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The Gothic Castle: From Literary Trope to Ruin Porn

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With the annual tradition of Halloween fast approaching and this month’s theme being Relics, it seemed appropriate to explore the recurring fascination with the Gothic castle and its much-celebrated aesthetic, in both fiction and real life. The use of castles as important elements in storytelling can be found throughout history and range from the medieval tales of King Arthur residing at the round table in Camelot to the much-loved, magical school of Hogwarts, with its secret passageways and moving staircases.

Unlike the military purpose of the impregnable, feudal fortress and the romanticised depiction of the golden-haired princess in her white palace, the Gothic castle is often represented as an eerie and uninhabited residence, located in a desolate setting. Its recognisable design of pointed arches, flying buttresses and ribbed vaults originates from a style of art found in Northern Europe during the Middle Ages, which was later adopted into the Italian and French architecture of the Renaissance. It might be hard to imagine the Gothic castle as being anything else than the uncanny home of supernatural creatures or the awe-inspiring backdrop for a scene in a fantasy movie, but it wasn’t until the emergence of Gothic fiction in mid-18th century Britain that the Gothic castle became synonymous with the mystery and intrigue that we associate it with today.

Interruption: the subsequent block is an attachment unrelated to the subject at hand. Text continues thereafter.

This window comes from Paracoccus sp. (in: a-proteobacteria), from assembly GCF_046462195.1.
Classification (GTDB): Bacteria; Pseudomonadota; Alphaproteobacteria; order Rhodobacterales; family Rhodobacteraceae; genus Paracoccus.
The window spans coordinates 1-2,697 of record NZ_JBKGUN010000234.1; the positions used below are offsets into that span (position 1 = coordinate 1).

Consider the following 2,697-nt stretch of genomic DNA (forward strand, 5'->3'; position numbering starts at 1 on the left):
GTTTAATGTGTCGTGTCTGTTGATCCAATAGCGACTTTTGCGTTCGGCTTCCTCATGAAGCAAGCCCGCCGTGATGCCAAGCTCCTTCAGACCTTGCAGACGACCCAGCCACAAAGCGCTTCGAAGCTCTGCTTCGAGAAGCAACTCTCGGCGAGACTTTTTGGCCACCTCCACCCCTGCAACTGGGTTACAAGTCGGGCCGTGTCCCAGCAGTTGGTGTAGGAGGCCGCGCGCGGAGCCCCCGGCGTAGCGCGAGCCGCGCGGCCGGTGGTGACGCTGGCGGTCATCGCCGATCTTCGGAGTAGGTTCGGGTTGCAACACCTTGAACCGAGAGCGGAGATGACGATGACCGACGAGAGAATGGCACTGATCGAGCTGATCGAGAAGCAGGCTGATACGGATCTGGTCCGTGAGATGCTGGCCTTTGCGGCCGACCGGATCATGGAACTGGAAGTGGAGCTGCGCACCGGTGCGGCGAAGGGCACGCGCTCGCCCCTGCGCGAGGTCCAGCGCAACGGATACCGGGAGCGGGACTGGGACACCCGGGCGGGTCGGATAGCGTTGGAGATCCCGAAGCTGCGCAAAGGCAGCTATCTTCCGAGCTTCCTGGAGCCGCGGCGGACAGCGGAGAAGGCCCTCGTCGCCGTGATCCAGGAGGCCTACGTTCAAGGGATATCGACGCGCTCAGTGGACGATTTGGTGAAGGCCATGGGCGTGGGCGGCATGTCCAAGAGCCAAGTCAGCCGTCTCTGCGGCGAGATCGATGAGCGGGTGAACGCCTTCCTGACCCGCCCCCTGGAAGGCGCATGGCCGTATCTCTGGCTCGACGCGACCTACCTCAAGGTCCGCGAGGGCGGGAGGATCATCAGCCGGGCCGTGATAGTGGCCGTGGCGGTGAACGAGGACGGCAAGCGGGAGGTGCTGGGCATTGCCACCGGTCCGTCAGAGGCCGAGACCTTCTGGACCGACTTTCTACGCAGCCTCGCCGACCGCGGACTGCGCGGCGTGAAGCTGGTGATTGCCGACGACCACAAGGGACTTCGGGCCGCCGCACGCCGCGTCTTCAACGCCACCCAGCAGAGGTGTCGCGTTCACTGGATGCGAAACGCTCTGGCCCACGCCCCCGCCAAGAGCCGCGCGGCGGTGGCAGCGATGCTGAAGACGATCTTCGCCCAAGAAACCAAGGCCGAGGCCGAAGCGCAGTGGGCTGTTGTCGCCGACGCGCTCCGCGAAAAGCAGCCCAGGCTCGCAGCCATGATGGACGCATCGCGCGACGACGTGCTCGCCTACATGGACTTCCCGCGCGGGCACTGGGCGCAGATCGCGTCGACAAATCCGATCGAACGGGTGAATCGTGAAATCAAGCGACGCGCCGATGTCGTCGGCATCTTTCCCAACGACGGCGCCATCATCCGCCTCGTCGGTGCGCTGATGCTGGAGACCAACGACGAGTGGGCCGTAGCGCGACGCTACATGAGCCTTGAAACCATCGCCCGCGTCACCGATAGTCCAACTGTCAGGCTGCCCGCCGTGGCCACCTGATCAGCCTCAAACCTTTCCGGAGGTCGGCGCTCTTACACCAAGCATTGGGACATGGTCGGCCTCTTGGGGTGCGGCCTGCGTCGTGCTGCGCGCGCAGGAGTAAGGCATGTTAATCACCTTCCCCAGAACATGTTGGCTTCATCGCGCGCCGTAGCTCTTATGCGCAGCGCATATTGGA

Engraving: The Library at Strawberry Hill House, London.

Horace Walpole is considered the father of the Gothic novel with his book The Castle of Otranto (1764), which is crammed full of elements that shaped the genre of Gothic horror. Today, the book can easily be misread as a parody of the archetypal Gothic novel, as it takes place over the course of 24 hours and borders on the absurd with its many descriptions of walking portraits, secret passageways, hidden trapdoors and an ancient prophecy. Walpole definitely had a taste for the dramatic, which is shown in his depictions of a young man being crushed by a giant helmet falling from the sky, an evil lord who tries to marry the fiancé of his dead son, people being locked in castle towers, mysterious knights and stabbing. The prophecy in the story states, ‘the castle and Lordship of Otranto should pass from the present family, whenever the real owner should be grown too large to inhabit it’ (The Castle of Otranto). One can only speculate as to whether this quote inspired the massive size of Walpole’s own Gothic revival villa, which he idly named Strawberry Hill House and built in the imitated style of the Gothic castle. But Walpole was not alone in trying to live out the romantic fantasy of the Gothic castle in the real world. Another example is the surrealist park Las Pozas, which was built in the Mexican Jungle by the British eccentric Edward James. This architectural project is commonly referred to as “The pools” and it was created between 1949 and 1983 and consists of a bizarre collection of floating staircases, elaborate structures and crumbling ruins. It is definitely worth a search on Google images.

Las Pozas, Mexico.

Jane Austen wrote Northanger Abbey (1803), at a time when Gothic fiction was becoming widely popular as a literary genre, which afforded her a certain ironic licence. Austen’s satirical approach to the genre is expressed through the story’s heroine Catherine Morland, with her naïve nature, eager imagination and love of Gothic novels. Austen good-heartedly pokes fun at the young, impressionable, novel-reading women of her audience and makes references to Ann Radcliffe’s The Mysteries of Udolpho (1794) and The Monk (1796) by Matthew Gregory Lewis.